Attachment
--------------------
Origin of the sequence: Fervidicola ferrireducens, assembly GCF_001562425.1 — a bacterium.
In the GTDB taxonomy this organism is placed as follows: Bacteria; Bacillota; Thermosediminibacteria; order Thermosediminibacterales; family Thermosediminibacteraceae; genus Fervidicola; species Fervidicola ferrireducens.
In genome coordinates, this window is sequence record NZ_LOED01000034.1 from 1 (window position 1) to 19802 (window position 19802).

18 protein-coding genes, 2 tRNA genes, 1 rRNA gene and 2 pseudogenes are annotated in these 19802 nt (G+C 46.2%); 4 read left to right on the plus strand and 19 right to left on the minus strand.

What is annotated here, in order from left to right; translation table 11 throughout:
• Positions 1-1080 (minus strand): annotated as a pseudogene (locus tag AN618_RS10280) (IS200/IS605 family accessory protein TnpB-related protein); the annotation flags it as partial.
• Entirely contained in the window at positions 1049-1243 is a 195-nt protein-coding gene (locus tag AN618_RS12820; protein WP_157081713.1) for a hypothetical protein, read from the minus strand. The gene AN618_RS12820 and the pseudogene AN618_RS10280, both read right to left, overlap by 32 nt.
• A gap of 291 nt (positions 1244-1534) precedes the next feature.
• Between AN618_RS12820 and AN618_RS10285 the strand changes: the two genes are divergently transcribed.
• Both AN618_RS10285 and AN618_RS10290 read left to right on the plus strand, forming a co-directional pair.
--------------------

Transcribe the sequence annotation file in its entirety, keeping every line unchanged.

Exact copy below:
Origin of the sequence: Fervidicola ferrireducens, assembly GCF_001562425.1 — a bacterium.
In the GTDB taxonomy this organism is placed as follows: Bacteria; Bacillota; Thermosediminibacteria; order Thermosediminibacterales; family Thermosediminibacteraceae; genus Fervidicola; species Fervidicola ferrireducens.
In genome coordinates, this window is sequence record NZ_LOED01000034.1 from 1 (window position 1) to 19802 (window position 19802).

18 protein-coding genes, 2 tRNA genes, 1 rRNA gene and 2 pseudogenes are annotated in these 19802 nt (G+C 46.2%); 4 read left to right on the plus strand and 19 right to left on the minus strand.

What is annotated here, in order from left to right; translation table 11 throughout:
• Positions 1-1080 (minus strand): annotated as a pseudogene (locus tag AN618_RS10280) (IS200/IS605 family accessory protein TnpB-related protein); the annotation flags it as partial.
• Entirely contained in the window at positions 1049-1243 is a 195-nt protein-coding gene (locus tag AN618_RS12820; protein WP_157081713.1) for a hypothetical protein, read from the minus strand. The gene AN618_RS12820 and the pseudogene AN618_RS10280, both read right to left, overlap by 32 nt.
• A gap of 291 nt (positions 1244-1534) precedes the next feature.
• Between AN618_RS12820 and AN618_RS10285 the strand changes: the two genes are divergently transcribed.
• Both AN618_RS10285 and AN618_RS10290 read left to right on the plus strand, forming a co-directional pair.